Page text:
He also implies that he was overwhelmed by the "aura of officialdom." See Pekar v. United States, 315 F.2d 319 (5th Cir. 1963); Judd v. United States, 89 U.S.App.D.C. 64, 190 F.2d 649 (1951). Those cases are distinguishable, however. Here defendant was in his own apartment during the "search" -- not in jail or elsewhere. Tchack, moreover, was, and is a man of discernment -- he knew and does not deny that he was being asked, not ordered, to deliver up the books. United States v. Vickers, 387 F.2d 703 (4th Cir. 1967) cert. denied 392 U.S. 912, 88 S. Ct. 2069, 20 L. Ed. 2d 1369 (1968); United States v. Cachoian, 364 F.2d 291 (2d Cir. 1966) cert. denied 385 U.S. 1029, 87 S. Ct. 757, 17 L. Ed. 2d 676 (1967).

 Finally, Tchack did more than consent to a search -- he delivered up the goods himself. Voluntary assistance given by defendant is, of course, strong evidence of consent. Rogers v. United States, 369 F.2d 944, 948 (10th Cir. 1966) cert. denied Ferguson v. United States, 388 U.S. 922, 87 S. Ct. 2125, 18 L. Ed. 2d 1371 (1967); United States ex rel. Anderson v. Rundle, 274 F. Supp. 364, 370-372 (E.D.Pa.1967) aff'd. 393 F.2d 635 (3rd Cir. 1968); Keegan v. United States, 385 F.2d 260 (9th Cir. 1967); United States v. Catanzaro, 282 F. Supp. 68 (S.D.N.Y.1968).

 Accordingly, defendant's suppression motions are denied in all respects.

 Defendant's motions for a bill of particulars and for inspection and copying of the seized materials have been disposed of by agreement between the parties.


 State of New York

 County of New York


 Ben Tchack being first duly sworn deposes and says:

 I am 33 years old, and have resided at Apt. 4C 428 E. 89th St. NYC for the past 18 months. I am employed by the New York City Board of Education in the Bureau of Physically Handicapped 110 Livingston St. New York, N.Y.

 I have been advised that I can consult with an attorney and that this statement is completely voluntary on my part and is not due to any threats or promises made to me by Postal Inspectors G. A. Mailloux or W. S. Palmer. I am also aware that this statement can be used against me or for me in a court of law.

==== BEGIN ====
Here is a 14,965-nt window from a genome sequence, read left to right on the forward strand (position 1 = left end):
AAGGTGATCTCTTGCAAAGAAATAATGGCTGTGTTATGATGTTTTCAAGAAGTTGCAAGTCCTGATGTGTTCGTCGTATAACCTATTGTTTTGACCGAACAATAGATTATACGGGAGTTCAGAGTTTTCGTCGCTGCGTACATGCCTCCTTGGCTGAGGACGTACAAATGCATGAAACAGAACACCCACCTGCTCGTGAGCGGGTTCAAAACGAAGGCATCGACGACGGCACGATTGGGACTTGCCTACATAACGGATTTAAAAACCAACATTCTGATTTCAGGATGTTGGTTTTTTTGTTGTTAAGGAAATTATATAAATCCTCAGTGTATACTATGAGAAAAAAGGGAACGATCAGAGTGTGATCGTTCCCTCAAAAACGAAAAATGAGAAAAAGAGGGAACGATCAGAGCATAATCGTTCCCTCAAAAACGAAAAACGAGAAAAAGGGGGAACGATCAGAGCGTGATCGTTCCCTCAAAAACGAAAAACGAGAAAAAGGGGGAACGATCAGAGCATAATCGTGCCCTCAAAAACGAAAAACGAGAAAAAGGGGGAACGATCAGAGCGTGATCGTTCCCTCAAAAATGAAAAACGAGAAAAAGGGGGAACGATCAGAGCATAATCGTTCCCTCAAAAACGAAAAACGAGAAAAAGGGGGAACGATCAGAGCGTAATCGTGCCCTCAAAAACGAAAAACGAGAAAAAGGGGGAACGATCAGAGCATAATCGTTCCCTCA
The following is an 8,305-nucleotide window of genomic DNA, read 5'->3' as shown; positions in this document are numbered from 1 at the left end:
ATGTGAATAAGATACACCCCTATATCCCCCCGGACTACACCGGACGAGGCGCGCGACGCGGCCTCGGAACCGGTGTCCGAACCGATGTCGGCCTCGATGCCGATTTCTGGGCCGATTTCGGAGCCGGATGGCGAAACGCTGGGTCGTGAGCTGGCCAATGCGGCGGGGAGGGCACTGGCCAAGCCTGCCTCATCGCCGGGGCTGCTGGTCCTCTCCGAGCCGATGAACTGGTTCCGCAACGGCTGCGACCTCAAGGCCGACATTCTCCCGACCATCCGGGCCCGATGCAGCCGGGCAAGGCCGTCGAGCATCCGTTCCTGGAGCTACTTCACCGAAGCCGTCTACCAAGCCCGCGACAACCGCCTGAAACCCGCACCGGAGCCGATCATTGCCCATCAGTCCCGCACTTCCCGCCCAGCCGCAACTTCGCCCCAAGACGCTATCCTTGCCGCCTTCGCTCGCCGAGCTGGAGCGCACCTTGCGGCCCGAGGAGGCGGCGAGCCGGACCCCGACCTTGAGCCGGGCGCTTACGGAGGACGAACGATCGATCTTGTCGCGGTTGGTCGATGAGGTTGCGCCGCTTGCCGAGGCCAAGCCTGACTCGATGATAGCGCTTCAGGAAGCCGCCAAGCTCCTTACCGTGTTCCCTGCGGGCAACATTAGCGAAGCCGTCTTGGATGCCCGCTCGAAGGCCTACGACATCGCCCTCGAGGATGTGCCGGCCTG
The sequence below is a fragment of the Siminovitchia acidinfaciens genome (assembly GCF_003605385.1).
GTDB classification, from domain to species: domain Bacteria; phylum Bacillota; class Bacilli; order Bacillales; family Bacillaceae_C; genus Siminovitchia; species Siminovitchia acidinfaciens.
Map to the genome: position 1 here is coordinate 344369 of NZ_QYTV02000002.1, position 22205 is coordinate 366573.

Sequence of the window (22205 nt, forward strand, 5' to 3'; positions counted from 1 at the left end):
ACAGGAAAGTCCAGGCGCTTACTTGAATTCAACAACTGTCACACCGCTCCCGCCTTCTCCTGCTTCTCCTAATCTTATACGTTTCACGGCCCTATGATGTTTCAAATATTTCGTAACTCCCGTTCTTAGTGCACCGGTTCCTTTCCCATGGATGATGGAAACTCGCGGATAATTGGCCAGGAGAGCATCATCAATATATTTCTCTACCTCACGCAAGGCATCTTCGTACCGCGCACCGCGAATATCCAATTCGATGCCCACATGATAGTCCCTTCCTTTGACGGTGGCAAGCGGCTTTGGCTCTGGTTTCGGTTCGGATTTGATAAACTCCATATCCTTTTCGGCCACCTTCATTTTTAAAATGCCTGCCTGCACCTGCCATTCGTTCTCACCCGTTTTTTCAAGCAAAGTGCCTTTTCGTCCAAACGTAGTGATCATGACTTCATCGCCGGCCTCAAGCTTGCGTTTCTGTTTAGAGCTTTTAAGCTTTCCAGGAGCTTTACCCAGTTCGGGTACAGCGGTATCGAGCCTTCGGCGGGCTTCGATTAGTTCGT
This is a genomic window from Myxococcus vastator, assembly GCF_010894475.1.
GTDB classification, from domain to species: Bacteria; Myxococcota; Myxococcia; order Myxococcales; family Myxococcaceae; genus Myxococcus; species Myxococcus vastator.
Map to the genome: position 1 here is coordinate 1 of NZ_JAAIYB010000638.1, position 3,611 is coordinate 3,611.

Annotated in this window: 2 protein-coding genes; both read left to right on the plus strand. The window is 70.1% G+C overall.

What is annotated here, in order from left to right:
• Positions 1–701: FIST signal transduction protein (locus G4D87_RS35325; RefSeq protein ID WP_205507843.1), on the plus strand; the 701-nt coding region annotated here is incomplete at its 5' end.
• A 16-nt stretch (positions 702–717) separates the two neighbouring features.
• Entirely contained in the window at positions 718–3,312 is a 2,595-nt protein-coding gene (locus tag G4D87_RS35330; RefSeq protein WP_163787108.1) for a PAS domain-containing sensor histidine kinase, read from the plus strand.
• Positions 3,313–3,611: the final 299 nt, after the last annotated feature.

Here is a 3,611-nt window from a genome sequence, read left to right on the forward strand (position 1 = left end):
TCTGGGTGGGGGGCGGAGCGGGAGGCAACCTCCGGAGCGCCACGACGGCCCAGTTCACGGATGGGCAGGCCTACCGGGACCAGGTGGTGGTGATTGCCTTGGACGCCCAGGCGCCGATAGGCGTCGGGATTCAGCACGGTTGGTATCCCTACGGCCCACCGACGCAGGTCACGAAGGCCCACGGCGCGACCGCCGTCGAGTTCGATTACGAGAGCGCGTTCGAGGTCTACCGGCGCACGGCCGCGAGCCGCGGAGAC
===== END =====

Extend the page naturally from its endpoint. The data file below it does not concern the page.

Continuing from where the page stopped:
On or about February 1963, I started ordering books, records and stero tapes through the mails using names other than my own with the object of taking advantage of the introductory offers. I used other names because the companies involved would not honor my requests if I used my true name.

 No one else assisted me in the conduct of this activity -- I completed all the orders myself and mailed them in the vicinity of my home. Several items were delivered to 1582 First Ave. which is the home of a friend not involved in this matter -- Among the names that I used were the following, L. Casey, H. Casey, B. Hack, H. Lacy, H. Macey, B. Tracy & B. Watts. As far as I know there were no other used -- Among the companies I sent a payment to was the Book Find Club, and also the Columbia Record Club and others. I had full intentions of fulfilling the offers made by these companies as indicated by the last sentence. I had no idea that this activity constituted an intent to use the mails to defraud since I intended to fulfill the agreement as stated on the advertised coupons. At the time I ordered these items I intended to pay for them, but was a little behind in my bills. I am now in a position to obtain money to pay up outstanding debts and am voluntarily surrendering to Inspector MAILLOUX and PALMER all the books, records, and tapes in my possession which I have identified as having been ordered and received under names other than my own.

 I have been shown by Inspector MAILLOUX six sheets of paper which describe parcels and the contents of which were delivered to me and I have initialed and dated these sheets for purposes of identification -- I am sorry for what I have done, and in the future I will use only my name in ordering merchandise and will not use names other than my own unless I make immediate payment therefore. I am a teacher of the physically handicapped, I have invested seven years in preparing myself for this position and the slightest blemish on my record will cause me to be dismissed. My background is faultless and I respectfully request that these facts be taken into consideration --

 [GAM sworn & Subscribed 9/3/63]

 to before me /s/ Ben Tchack

 this 3rd Day of September 1963 at New York, N.Y.

 G. A. Mailloux, Postal Inspector.